Search JTA's historical archive dating back to 1923

In the Book and Literary World

June 30, 1935
See Original Daily Bulletin From This Date

Fortune and Men’s Eyes. By George Cronyn. 381 pp. New York: Covici, Friede, Inc. $2.50.

Few months ago, in William Faulkner’s latest novel, “Pylon,” I pointed out a case of a highly objectionable use of a Jewish character in contemporary fiction. Although since that time I have found other instances of the same type of thing, I am convinced that this curious habit of non-Jewish authors is rather the result of carelessness and a general condition of mind rather than of any specific animosity, conscious or subconscious. If novelists handled their other characters with the superficiality of their Jewish ones, if they permitted themselves always to draw caricatures of stock types, the novel would sink to a low ebb indeed.

Geroge Cronyn’s new novel is a case in point. I know Mr. Cronyn personally, and am certain that he would be shocked should the slightest degree of anti-Semitism be imputed to him. And yet the character of Raymond Hassburger in “Fortune and Men’s Eyes” is so drawn that it becomes just that much more confirmation for the attitude out of which anti-Semitism springs.

In point of fact, Mr. Cronyn defends the hero of his novel, Byron Peirce, in his friendship for Hassburger, a member of one of the few Jewish families in the small mid-western town of Culverton. There is an issue over this, because when Byron insists upon associating with Hassburger, he loses another very good friend. But despite Cronyn’s passionate argument for tolerance, there is much in the characterization of Hassburger that will lead the reader to recall all the familiar anti-Semitic charges.

Although Hassburger’s brilliant mind has a beneficial effect upon the troubled psyche of Byron Peirce, and although his abundance of money helps him over several tight spots, he emerges as pretty much of a worm. He always is scheming to get on the inside track. He is arrogant and flashy. He resembles his father, who, when the Masons turned him down for membership in the local lodge, gave the town a park site on the condition that it erect a tablet bearing these words: “Given by a Jew for the pleasure of all.” Later Hassburger, the least militaristic of individuals, becomes a Cadet Corps officer. Byron asks him why. Here is his answer:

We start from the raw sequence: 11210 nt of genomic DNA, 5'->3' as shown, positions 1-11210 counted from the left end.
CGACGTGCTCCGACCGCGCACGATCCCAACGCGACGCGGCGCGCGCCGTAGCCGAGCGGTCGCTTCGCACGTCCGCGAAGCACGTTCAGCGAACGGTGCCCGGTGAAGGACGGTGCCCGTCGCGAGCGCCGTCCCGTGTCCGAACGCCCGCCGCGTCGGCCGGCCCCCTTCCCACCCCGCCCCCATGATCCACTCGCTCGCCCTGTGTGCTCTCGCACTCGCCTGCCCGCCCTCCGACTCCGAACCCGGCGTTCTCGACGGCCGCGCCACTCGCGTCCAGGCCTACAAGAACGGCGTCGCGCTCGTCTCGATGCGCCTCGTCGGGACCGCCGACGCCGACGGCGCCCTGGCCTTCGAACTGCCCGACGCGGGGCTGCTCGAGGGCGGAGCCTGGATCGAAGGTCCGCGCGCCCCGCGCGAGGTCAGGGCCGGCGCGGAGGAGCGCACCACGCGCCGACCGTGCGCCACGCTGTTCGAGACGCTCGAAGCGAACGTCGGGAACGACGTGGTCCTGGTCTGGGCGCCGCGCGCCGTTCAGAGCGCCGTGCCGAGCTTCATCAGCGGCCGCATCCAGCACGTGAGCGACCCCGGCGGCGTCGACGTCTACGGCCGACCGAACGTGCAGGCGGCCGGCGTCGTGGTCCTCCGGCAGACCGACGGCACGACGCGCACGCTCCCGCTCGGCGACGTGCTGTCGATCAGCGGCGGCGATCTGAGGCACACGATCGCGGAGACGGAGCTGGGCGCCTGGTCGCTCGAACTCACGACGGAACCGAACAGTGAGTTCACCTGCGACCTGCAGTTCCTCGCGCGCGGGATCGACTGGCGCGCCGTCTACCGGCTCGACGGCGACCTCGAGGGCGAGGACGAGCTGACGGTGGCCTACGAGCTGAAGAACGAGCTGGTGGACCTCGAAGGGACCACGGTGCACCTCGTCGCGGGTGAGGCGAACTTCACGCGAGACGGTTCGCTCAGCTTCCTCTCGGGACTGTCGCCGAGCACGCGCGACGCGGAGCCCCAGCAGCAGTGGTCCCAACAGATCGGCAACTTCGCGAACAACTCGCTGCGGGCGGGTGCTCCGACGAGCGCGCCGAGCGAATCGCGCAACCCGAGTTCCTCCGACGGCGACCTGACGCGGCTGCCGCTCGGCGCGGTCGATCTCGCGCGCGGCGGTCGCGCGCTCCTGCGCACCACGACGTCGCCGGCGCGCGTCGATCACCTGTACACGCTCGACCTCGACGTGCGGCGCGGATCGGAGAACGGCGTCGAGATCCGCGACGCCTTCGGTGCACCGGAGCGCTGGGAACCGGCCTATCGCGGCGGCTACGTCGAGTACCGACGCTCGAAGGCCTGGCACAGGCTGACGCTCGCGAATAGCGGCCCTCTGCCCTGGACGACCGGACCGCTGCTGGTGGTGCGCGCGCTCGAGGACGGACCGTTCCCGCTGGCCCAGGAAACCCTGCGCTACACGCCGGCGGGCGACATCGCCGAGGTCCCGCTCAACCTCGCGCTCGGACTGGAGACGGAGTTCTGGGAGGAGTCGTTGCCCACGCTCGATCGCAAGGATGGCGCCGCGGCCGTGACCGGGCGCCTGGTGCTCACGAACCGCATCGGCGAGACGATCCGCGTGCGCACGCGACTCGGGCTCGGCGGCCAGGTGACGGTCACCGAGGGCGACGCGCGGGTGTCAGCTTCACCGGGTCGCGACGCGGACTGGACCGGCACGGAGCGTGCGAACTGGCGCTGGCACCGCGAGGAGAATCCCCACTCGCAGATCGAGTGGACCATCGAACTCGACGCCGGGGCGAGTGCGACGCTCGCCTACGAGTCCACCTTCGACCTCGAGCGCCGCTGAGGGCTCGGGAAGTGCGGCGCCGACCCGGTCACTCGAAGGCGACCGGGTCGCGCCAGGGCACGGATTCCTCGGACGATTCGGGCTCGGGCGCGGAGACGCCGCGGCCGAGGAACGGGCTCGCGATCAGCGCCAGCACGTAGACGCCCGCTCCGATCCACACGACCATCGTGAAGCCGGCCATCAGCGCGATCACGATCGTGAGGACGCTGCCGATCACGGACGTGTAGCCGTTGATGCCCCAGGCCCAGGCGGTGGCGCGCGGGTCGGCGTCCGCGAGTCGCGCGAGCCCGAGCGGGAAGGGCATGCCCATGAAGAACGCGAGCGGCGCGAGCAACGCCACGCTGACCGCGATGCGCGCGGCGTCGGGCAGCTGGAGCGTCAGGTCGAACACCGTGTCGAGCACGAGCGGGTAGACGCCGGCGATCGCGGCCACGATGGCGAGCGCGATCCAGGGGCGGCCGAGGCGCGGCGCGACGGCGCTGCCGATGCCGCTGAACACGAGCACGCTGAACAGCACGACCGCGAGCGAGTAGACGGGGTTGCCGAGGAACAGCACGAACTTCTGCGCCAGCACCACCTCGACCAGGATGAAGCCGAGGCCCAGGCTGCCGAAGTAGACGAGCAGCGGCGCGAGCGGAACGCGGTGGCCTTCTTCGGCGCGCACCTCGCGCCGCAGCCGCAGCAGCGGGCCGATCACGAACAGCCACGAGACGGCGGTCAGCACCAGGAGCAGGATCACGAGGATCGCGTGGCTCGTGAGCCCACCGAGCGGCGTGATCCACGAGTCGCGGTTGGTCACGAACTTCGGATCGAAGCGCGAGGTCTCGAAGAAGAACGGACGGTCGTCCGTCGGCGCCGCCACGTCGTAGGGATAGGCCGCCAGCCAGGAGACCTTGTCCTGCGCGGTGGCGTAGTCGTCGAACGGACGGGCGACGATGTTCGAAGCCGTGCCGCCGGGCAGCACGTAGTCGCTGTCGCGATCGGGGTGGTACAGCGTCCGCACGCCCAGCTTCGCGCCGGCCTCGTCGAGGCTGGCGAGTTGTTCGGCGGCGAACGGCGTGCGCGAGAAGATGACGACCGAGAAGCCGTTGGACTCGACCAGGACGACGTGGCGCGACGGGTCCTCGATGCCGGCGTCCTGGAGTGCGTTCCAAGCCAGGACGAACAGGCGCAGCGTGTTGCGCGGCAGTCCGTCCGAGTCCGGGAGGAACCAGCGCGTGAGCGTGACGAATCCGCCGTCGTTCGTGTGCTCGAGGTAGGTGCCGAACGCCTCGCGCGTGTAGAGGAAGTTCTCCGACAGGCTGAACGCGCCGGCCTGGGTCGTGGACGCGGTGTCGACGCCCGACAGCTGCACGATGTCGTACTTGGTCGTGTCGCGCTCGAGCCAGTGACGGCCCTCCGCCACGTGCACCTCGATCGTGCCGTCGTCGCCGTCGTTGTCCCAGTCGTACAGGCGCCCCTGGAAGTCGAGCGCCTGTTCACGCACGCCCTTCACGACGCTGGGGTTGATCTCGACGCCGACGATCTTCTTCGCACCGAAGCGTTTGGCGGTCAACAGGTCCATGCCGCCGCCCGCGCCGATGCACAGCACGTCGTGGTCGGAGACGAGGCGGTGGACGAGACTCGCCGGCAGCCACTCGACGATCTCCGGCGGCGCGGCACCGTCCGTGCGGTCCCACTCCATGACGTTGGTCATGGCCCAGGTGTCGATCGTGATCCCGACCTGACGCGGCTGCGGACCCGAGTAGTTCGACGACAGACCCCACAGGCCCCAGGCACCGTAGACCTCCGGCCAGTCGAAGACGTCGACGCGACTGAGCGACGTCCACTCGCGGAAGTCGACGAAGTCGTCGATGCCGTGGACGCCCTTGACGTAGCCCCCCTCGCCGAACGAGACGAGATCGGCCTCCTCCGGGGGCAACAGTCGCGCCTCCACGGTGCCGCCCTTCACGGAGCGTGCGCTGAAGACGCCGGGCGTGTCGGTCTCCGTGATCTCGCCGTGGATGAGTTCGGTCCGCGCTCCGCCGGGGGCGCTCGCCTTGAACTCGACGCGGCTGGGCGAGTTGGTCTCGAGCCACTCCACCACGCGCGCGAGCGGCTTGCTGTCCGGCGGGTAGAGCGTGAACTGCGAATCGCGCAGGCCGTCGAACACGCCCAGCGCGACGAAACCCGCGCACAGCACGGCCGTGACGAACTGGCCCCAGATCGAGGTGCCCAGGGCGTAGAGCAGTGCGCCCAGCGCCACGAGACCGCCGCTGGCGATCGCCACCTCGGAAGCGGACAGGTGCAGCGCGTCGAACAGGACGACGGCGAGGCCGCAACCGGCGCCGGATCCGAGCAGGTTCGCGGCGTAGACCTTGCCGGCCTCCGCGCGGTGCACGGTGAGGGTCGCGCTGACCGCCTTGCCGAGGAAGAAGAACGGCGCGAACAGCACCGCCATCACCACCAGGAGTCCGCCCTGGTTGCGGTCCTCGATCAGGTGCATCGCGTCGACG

“I’m a Jew, not good enough for their damn silly frats. So I went into the student corps and made myself a good officer, in spite or plenty of jealousy and dirty work. Same way, I’d go into the service. Pride, I suppose.”

Later Hassburger does indeed go into the service, when war is declared, and becomes one of the leading German-baiters in the university. Here is all the old action and reaction of anti-Semitism in stereotyped form. Pride is the normal and simple reaction insult. It is an old, dull song, unworthy of Mr. Cronyn’s iteration. The only service that a friendly non-Jewish novelist can do us is to show that there are many of us who are not driven to the vices of character which are the all too easy compensation for prejudice against us. Mr. Cronyn’s liberalism backfires, because it makes his readers see, not the causes of anti-Semitism, but certain unpleasant characteristics in Jews which sometimes result from it.

For the rest of the novel—and Hassburger does not play a leading role—I have nothing but praise. It tells the story of the havoc wrought within one family by the conflict of natural impulses with accepted conventions and a rigid social structure. With stirring drama, through the device of a psycho-analytic treatment of the hero after his brother has committed suicide and he himself has reached a desperate mental state, the account of the gallant conflict of the Rev. Charles Worden Peirce against sexual and intellectual taboos of a small town is unfolded. The elder Peirce married a wife high in the town’s social circles, and so this conflict was brought within the Peirce family life.

Each of the three boys, of whom Byron was one, in some fashion or other had his whole life distorted by this basic antagonism between husband and wife. Clyde becomes a restless wanderer over the face of the earth, a lost soul seeking to drown in the rythm of physical action the desolation of his spirit. Max becomes a worshipper of Mammon; when Mammon fails him, he kills himself. Byron is the passive element in the conflict; his sympathies are first on one side and then on the other. This makes a nightmare of his early life. He becomes an architect, marries, and finds himself plunged into a situation similar to his father’s. When he sees his father’s grim fate looming before him, his mind becomes temporarily unhinged. The moving series of events that ensues I will leave the reader to discover.

George Cronyn has a vast capacity for acquiring information, and great skill in imparting that information in narrative form. His great fault is that he lacks distinction of style, a quality upon which, unfortunately, Americans do not set great store. So it is not too rash to predict success for him in the future as a novelist.

Recommended from JTA